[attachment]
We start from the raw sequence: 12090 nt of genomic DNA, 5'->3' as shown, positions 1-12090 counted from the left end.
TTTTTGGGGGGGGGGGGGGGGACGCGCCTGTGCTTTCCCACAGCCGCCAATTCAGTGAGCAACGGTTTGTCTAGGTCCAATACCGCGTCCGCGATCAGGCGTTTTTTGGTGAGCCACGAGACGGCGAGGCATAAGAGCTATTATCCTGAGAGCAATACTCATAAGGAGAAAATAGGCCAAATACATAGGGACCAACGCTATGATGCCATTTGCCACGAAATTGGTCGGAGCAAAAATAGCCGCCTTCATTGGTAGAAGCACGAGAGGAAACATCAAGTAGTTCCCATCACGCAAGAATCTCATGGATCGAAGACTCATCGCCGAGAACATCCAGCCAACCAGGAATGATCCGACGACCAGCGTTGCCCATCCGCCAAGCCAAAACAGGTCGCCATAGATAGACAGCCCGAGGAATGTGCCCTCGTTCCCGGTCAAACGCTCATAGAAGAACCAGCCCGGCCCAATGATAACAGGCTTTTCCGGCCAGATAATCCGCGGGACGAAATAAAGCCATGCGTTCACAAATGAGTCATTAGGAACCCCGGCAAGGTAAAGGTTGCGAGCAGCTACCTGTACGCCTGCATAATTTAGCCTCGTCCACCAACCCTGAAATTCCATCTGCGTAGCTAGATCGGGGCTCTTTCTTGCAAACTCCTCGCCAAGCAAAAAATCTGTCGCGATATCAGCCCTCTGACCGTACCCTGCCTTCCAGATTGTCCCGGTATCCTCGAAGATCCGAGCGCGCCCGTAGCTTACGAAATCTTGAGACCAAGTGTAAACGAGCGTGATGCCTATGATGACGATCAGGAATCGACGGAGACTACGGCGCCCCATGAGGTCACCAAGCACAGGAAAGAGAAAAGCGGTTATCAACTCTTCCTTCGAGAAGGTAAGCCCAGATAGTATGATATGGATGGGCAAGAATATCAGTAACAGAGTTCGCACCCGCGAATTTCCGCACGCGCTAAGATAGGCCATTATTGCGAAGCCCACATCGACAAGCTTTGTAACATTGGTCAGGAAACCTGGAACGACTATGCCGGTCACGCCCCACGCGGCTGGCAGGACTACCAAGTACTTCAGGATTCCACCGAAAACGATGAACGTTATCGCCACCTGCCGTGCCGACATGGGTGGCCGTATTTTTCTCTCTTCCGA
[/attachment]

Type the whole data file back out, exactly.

We start from the raw sequence: 12090 nt of genomic DNA, 5'->3' as shown, positions 1-12090 counted from the left end.
TTTTTGGGGGGGGGGGGGGGGACGCGCCTGTGCTTTCCCACAGCCGCCAATTCAGTGAGCAACGGTTTGTCTAGGTCCAATACCGCGTCCGCGATCAGGCGTTTTTTGGTGAGCCACGAGACGGCGAGGCATAAGAGCTATTATCCTGAGAGCAATACTCATAAGGAGAAAATAGGCCAAATACATAGGGACCAACGCTATGATGCCATTTGCCACGAAATTGGTCGGAGCAAAAATAGCCGCCTTCATTGGTAGAAGCACGAGAGGAAACATCAAGTAGTTCCCATCACGCAAGAATCTCATGGATCGAAGACTCATCGCCGAGAACATCCAGCCAACCAGGAATGATCCGACGACCAGCGTTGCCCATCCGCCAAGCCAAAACAGGTCGCCATAGATAGACAGCCCGAGGAATGTGCCCTCGTTCCCGGTCAAACGCTCATAGAAGAACCAGCCCGGCCCAATGATAACAGGCTTTTCCGGCCAGATAATCCGCGGGACGAAATAAAGCCATGCGTTCACAAATGAGTCATTAGGAACCCCGGCAAGGTAAAGGTTGCGAGCAGCTACCTGTACGCCTGCATAATTTAGCCTCGTCCACCAACCCTGAAATTCCATCTGCGTAGCTAGATCGGGGCTCTTTCTTGCAAACTCCTCGCCAAGCAAAAAATCTGTCGCGATATCAGCCCTCTGACCGTACCCTGCCTTCCAGATTGTCCCGGTATCCTCGAAGATCCGAGCGCGCCCGTAGCTTACGAAATCTTGAGACCAAGTGTAAACGAGCGTGATGCCTATGATGACGATCAGGAATCGACGGAGACTACGGCGCCCCATGAGGTCACCAAGCACAGGAAAGAGAAAAGCGGTTATCAACTCTTCCTTCGAGAAGGTAAGCCCAGATAGTATGATATGGATGGGCAAGAATATCAGTAACAGAGTTCGCACCCGCGAATTTCCGCACGCGCTAAGATAGGCCATTATTGCGAAGCCCACATCGACAAGCTTTGTAACATTGGTCAGGAAACCTGGAACGACTATGCCGGTCACGCCCCACGCGGCTGGCAGGACTACCAAGTACTTCAGGATTCCACCGAAAACGATGAACGTTATCGCCACCTGCCGTGCCGACATGGGTGGCCGTATTTTTCTCTCTTCCGA